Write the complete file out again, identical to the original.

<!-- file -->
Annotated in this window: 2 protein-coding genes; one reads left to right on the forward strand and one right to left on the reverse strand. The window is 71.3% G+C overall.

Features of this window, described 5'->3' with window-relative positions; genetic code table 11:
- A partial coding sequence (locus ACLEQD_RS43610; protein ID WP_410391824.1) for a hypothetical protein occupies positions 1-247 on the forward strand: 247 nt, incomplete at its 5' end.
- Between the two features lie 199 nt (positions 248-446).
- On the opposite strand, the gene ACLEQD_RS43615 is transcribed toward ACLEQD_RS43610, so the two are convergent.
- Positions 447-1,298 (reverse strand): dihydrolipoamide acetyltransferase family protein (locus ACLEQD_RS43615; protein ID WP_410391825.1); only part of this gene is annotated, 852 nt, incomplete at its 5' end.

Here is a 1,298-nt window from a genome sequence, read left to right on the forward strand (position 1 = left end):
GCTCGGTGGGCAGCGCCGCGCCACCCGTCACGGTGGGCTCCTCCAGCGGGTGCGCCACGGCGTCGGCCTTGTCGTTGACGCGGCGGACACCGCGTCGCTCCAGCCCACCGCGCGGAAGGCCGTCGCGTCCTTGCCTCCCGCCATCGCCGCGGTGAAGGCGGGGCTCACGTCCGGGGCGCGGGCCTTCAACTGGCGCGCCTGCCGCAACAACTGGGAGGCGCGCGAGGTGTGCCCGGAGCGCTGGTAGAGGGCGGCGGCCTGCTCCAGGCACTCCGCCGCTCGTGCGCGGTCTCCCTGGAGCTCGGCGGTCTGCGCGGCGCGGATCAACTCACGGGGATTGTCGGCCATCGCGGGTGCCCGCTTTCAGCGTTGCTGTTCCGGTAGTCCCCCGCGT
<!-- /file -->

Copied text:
Annotated in this window: 2 protein-coding genes; one reads left to right on the forward strand and one right to left on the reverse strand. The window is 71.3% G+C overall.

Features of this window, described 5'->3' with window-relative positions; genetic code table 11:
- A partial coding sequence (locus ACLEQD_RS43610; protein ID WP_410391824.1) for a hypothetical protein occupies positions 1-247 on the forward strand: 247 nt, incomplete at its 5' end.
- Between the two features lie 199 nt (positions 248-446).
- On the opposite strand, the gene ACLEQD_RS43615 is transcribed toward ACLEQD_RS43610, so the two are convergent.
- Positions 447-1,298 (reverse strand): dihydrolipoamide acetyltransferase family protein (locus ACLEQD_RS43615; protein ID WP_410391825.1); only part of this gene is annotated, 852 nt, incomplete at its 5' end.

Here is a 1,298-nt window from a genome sequence, read left to right on the forward strand (position 1 = left end):
GCTCGGTGGGCAGCGCCGCGCCACCCGTCACGGTGGGCTCCTCCAGCGGGTGCGCCACGGCGTCGGCCTTGTCGTTGACGCGGCGGACACCGCGTCGCTCCAGCCCACCGCGCGGAAGGCCGTCGCGTCCTTGCCTCCCGCCATCGCCGCGGTGAAGGCGGGGCTCACGTCCGGGGCGCGGGCCTTCAACTGGCGCGCCTGCCGCAACAACTGGGAGGCGCGCGAGGTGTGCCCGGAGCGCTGGTAGAGGGCGGCGGCCTGCTCCAGGCACTCCGCCGCTCGTGCGCGGTCTCCCTGGAGCTCGGCGGTCTGCGCGGCGCGGATCAACTCACGGGGATTGTCGGCCATCGCGGGTGCCCGCTTTCAGCGTTGCTGTTCCGGTAGTCCCCCGCGT